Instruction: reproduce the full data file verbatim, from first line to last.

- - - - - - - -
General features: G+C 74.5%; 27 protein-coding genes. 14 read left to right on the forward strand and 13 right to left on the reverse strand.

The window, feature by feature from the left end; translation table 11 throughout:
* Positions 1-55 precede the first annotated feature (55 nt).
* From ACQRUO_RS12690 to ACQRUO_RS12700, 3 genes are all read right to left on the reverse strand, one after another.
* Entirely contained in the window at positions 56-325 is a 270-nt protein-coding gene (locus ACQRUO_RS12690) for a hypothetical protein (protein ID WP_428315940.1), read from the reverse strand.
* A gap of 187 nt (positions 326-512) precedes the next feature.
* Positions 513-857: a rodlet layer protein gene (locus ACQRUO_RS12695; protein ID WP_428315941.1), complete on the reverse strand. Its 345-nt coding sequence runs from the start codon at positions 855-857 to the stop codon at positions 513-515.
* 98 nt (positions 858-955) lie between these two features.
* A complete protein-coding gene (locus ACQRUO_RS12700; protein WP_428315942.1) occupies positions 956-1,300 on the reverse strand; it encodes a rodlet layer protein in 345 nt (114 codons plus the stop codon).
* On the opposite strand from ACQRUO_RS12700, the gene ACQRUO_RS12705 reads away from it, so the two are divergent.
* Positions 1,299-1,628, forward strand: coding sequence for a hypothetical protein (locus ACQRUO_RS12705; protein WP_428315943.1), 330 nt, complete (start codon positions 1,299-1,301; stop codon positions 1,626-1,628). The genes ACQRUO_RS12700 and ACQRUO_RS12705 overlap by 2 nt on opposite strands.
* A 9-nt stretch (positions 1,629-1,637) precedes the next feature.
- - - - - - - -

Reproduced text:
General features: G+C 74.5%; 27 protein-coding genes. 14 read left to right on the forward strand and 13 right to left on the reverse strand.

The window, feature by feature from the left end; translation table 11 throughout:
* Positions 1-55 precede the first annotated feature (55 nt).
* From ACQRUO_RS12690 to ACQRUO_RS12700, 3 genes are all read right to left on the reverse strand, one after another.
* Entirely contained in the window at positions 56-325 is a 270-nt protein-coding gene (locus ACQRUO_RS12690) for a hypothetical protein (protein ID WP_428315940.1), read from the reverse strand.
* A gap of 187 nt (positions 326-512) precedes the next feature.
* Positions 513-857: a rodlet layer protein gene (locus ACQRUO_RS12695; protein ID WP_428315941.1), complete on the reverse strand. Its 345-nt coding sequence runs from the start codon at positions 855-857 to the stop codon at positions 513-515.
* 98 nt (positions 858-955) lie between these two features.
* A complete protein-coding gene (locus ACQRUO_RS12700; protein WP_428315942.1) occupies positions 956-1,300 on the reverse strand; it encodes a rodlet layer protein in 345 nt (114 codons plus the stop codon).
* On the opposite strand from ACQRUO_RS12700, the gene ACQRUO_RS12705 reads away from it, so the two are divergent.
* Positions 1,299-1,628, forward strand: coding sequence for a hypothetical protein (locus ACQRUO_RS12705; protein WP_428315943.1), 330 nt, complete (start codon positions 1,299-1,301; stop codon positions 1,626-1,628). The genes ACQRUO_RS12700 and ACQRUO_RS12705 overlap by 2 nt on opposite strands.
* A 9-nt stretch (positions 1,629-1,637) precedes the next feature.